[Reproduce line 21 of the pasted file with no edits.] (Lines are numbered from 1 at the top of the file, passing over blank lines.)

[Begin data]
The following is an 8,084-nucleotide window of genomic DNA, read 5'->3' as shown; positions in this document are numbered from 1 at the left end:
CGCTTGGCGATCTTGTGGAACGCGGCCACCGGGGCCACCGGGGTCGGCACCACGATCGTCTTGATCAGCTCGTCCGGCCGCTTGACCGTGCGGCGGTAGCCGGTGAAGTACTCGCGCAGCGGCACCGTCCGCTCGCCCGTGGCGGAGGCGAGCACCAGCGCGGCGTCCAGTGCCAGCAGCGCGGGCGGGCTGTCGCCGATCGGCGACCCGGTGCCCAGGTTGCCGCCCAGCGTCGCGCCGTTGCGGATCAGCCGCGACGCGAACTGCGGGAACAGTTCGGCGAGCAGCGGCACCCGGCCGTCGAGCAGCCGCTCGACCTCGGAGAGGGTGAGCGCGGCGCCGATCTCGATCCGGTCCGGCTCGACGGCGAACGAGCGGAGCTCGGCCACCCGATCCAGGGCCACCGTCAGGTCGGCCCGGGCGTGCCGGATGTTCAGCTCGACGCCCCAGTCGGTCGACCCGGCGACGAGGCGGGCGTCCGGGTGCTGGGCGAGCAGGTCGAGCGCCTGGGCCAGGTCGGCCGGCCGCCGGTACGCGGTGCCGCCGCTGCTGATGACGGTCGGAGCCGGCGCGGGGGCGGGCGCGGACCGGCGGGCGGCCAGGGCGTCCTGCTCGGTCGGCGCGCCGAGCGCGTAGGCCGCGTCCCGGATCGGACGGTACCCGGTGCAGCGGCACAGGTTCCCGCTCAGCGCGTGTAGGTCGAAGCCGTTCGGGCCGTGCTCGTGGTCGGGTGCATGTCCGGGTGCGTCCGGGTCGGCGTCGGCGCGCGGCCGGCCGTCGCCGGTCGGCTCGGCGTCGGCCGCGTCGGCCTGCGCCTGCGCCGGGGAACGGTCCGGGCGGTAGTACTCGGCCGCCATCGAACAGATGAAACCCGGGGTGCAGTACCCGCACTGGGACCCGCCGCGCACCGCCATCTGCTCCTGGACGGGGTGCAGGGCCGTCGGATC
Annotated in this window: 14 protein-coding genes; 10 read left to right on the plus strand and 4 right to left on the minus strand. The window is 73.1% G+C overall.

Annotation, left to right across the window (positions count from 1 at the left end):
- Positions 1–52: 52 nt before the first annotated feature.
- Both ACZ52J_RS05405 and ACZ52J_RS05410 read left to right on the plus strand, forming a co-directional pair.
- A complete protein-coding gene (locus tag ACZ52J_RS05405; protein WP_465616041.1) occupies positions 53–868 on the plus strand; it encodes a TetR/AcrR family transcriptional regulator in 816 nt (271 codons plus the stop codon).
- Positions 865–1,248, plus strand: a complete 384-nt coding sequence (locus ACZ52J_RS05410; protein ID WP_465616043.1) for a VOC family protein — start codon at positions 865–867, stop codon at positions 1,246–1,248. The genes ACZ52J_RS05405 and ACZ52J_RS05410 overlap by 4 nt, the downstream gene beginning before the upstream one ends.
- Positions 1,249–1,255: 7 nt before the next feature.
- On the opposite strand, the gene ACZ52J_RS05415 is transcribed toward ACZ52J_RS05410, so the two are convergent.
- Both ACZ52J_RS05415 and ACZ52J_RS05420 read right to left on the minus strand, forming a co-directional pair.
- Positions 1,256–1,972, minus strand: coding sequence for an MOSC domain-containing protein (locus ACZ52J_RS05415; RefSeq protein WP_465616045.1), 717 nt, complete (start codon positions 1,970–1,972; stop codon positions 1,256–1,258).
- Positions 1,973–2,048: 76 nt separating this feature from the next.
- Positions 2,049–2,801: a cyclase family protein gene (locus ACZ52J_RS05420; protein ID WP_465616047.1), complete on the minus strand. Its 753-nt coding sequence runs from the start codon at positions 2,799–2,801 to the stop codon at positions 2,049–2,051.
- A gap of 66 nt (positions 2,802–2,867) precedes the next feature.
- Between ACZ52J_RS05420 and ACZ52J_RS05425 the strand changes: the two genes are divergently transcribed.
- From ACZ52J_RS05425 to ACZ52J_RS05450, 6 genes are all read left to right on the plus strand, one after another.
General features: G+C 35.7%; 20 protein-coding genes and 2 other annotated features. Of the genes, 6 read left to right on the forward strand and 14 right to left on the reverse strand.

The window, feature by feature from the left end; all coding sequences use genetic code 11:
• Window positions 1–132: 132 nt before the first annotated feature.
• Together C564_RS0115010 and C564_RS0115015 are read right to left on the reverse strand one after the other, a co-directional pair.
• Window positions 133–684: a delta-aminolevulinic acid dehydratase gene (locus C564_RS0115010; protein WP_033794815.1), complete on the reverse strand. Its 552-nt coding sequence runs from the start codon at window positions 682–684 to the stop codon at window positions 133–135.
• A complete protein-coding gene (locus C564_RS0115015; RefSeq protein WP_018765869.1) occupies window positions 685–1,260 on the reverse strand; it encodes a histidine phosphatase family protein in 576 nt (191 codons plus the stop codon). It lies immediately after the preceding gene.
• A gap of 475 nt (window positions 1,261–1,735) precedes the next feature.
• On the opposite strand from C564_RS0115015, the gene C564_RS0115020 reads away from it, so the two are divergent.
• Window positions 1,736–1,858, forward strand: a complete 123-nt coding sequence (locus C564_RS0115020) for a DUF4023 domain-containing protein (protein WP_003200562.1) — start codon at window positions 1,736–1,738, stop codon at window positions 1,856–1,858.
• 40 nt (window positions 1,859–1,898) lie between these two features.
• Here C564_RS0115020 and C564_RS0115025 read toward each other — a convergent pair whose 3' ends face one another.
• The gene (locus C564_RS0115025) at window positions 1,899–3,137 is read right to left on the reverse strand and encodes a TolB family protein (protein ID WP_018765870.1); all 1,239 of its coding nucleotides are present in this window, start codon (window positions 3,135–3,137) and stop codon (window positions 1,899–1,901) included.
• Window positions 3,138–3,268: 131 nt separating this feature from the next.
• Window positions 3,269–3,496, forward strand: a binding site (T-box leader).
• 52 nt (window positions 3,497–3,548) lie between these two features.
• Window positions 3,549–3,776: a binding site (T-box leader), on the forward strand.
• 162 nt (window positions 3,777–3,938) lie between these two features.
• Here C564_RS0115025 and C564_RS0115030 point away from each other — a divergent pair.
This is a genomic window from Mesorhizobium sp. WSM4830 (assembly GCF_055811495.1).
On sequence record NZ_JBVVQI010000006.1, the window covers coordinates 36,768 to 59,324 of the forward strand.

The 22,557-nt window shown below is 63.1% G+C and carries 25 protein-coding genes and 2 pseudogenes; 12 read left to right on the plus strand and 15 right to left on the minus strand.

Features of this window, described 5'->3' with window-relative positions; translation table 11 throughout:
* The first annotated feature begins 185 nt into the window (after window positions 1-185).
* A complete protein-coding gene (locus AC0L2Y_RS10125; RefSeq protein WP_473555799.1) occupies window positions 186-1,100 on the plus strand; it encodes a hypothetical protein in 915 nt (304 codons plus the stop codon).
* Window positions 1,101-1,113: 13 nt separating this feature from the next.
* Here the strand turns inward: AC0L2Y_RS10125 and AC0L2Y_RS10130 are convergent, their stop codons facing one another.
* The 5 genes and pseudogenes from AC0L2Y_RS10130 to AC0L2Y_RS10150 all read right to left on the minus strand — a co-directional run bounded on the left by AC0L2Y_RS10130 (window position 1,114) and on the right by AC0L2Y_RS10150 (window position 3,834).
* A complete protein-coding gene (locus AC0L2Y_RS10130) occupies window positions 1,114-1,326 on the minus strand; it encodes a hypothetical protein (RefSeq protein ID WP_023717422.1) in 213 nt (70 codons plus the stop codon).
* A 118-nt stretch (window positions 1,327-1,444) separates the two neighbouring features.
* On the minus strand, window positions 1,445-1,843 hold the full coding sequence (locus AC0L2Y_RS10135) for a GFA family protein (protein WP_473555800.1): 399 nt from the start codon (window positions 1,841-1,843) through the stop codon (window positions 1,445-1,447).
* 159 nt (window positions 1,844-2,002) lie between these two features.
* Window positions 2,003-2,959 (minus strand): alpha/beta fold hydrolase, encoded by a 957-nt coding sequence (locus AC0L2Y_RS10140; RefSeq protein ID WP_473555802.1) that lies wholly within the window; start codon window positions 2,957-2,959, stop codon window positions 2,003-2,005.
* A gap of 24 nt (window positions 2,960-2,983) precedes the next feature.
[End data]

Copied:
• Together C564_RS0115010 and C564_RS0115015 are read right to left on the reverse strand one after the other, a co-directional pair.